Sports and Sales: Are They The Same Thing?

simon.png

I have played a lot of sport over the years and I think that many of my sporting experiences have shaped my attitude, style and approach to my working life too. It may be that my involvement in so much sport has directed me to a career in sales, and many of my observations are linked to this.

Sport can give you so many different perspectives to everyday life and challenges, and it’s a great way to help you focus on your goals and desired outcomes – both as an individual and as part of a team.

I have been able to understand that it is almost impossible to work well as a team if you do not really know the team goals, your role, how it fits in to the wider plan, the other roles that exist around you in that team and how you will work together. By playing, and watching, so many team sports I can appreciate that sometimes the best players do not win – a team that combines their talents, works hard for each other and is determined to do what they can to succeed will often beat more skilled opponents that do not operate as well together.

Self-motivation is critical, and although this is the case in everything you do throughout life, it is one of the key drivers of constant progress and improvement in sport and business. I have been fortunate to play several sports to a reasonable level, and I have been lucky enough to have played along with some great sportsmen and women. The difference between being a good amateur and a top professional is huge, some of this gulf between the levels can be attributed to the level of dedication, hard work and attitude of those striving to succeed. Talent is obviously required to start with, but I have seen outstanding talent fail (in sport and in business) because the attitude has been lacking.

Competition is also fundamental. Without competition it can be very easy to become lazy, sloppy and assume that you will always win without pushing yourself too hard. This will definitely ensure that you will be picked off by new players, teams and businesses – your successes will be short-lived and you will soon find yourself cast aside watching the rest of the world feast at your expense.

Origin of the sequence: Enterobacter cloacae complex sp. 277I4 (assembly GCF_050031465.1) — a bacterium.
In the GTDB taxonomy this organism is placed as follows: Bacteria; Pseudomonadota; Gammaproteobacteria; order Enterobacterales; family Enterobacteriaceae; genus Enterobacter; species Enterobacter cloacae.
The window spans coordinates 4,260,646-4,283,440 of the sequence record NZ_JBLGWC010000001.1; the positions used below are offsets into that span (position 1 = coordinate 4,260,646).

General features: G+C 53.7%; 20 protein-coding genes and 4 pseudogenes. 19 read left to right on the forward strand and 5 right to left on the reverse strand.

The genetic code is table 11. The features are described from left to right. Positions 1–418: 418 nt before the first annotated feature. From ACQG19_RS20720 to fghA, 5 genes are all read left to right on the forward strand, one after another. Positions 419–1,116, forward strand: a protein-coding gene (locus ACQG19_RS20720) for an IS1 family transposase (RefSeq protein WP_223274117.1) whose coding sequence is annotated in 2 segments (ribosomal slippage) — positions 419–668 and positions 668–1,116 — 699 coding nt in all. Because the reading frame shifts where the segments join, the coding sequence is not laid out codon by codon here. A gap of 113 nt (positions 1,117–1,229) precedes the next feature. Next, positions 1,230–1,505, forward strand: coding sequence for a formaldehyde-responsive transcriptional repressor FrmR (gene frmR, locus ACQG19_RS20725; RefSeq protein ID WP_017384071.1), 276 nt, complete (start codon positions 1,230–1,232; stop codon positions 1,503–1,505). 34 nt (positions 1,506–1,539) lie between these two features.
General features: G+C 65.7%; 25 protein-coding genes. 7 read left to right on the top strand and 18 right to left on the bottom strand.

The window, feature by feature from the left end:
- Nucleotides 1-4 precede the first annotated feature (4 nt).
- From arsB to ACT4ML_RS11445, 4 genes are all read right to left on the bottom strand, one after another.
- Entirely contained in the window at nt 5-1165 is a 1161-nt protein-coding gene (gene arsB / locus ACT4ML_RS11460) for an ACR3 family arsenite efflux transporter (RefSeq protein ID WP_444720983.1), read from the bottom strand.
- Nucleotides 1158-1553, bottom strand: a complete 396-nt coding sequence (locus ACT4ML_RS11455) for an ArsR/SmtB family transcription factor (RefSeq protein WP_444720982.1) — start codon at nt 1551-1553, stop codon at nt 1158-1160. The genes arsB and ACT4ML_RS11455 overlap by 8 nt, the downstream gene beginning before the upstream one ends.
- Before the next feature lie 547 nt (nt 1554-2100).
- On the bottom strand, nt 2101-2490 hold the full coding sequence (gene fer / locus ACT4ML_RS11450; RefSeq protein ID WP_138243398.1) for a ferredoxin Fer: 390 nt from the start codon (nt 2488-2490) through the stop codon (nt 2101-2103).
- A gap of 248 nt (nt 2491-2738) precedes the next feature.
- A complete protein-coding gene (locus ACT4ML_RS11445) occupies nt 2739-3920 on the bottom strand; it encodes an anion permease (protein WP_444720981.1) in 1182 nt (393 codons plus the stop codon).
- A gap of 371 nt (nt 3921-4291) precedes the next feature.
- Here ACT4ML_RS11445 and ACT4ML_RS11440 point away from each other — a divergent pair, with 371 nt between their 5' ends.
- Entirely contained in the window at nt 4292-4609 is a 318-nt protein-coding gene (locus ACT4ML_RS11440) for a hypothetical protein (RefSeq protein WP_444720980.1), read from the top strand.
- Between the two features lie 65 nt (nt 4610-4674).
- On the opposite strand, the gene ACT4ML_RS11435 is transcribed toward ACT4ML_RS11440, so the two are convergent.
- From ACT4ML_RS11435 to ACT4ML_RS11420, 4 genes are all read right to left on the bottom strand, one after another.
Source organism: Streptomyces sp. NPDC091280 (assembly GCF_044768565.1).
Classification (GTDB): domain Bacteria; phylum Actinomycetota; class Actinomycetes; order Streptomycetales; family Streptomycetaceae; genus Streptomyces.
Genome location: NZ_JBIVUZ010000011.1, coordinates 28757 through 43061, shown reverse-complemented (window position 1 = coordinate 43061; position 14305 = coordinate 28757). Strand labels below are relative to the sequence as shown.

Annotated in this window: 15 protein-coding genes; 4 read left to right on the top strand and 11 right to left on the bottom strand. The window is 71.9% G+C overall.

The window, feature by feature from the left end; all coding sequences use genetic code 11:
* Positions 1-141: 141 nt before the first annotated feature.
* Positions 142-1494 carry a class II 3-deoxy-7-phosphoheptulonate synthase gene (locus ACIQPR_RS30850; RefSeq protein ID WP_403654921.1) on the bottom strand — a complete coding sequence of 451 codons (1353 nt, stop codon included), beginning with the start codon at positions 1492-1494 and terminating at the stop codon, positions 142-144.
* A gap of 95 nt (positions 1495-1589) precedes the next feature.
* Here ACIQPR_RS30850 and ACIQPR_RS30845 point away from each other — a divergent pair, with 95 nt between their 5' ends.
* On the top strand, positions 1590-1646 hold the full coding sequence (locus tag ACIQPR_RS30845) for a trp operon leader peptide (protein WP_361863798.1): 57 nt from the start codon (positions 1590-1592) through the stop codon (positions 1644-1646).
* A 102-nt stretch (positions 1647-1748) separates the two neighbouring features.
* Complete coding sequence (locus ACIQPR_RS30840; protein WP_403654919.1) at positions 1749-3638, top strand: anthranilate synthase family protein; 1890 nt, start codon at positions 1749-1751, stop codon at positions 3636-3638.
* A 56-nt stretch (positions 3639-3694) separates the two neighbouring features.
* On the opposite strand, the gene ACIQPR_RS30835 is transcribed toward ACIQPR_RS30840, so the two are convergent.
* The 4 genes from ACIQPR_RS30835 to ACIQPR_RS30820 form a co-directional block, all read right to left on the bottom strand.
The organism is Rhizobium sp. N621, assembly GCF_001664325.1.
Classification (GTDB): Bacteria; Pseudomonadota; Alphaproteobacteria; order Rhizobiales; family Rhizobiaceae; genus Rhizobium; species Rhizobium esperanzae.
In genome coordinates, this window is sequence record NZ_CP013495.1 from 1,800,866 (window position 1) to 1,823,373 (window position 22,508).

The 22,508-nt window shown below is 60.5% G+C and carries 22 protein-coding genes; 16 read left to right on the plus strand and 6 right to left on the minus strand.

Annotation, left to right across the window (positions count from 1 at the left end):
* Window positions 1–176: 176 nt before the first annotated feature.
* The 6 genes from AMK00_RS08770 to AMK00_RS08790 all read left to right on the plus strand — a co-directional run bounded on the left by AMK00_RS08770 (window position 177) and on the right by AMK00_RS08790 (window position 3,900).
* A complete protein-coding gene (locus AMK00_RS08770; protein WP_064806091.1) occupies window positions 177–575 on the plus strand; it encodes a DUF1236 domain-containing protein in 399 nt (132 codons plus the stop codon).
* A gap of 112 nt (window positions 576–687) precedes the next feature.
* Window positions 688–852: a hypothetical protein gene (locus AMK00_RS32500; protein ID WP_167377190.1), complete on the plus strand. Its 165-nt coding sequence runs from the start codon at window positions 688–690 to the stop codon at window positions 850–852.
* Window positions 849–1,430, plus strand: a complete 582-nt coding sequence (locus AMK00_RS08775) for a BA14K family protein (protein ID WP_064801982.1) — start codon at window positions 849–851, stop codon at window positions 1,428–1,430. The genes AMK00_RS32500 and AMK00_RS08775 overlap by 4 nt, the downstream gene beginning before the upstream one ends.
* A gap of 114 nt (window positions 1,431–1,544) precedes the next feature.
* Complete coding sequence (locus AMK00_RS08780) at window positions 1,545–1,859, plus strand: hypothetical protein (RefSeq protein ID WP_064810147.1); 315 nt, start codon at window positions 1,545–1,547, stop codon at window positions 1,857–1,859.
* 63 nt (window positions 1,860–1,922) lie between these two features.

Self-motivation and competition should be the reasons you constantly look for improvement – in yourself, your team, your results, products, services and so on. The pursuit of this ongoing development should keep you hungry, pushing you to be ahead of your competition, driving you to reach the levels of success you desire.

You have to learn how to lose. Losing gracefully, showing respect and learning from your defeats will help you in the future. This applies to sport and business – knowing how to take the knock-backs and channel the emotions to focus on ways to win will be a crucial part of your next success. I have had losses in both an individual capacity and as a team member, but without them I wouldn’t know how to enjoy and celebrate the wins. You cannot know truly and fully how it feels to win if you don’t know how it feels to lose.

Opponents come in several shapes and forms. It could be one person at the other end of a badminton or tennis court, it could be the narrow and challenging par-4 that intimidates you from the tee, or it could be the team of bigger, stronger and quicker football or rugby players that run down the tunnel next to you. All your opponents can be beaten, you just need to find out how.

If you often lose and you keep doing the same things time and time again you will rarely win. Find a manager or a mentor that inspires you, coaches you and guides you – if they don’t challenge you to make changes you will never learn and develop.

(I’m sure many England football fans will agree!)

P.S. I have already had words with my mother about my haircut in the photo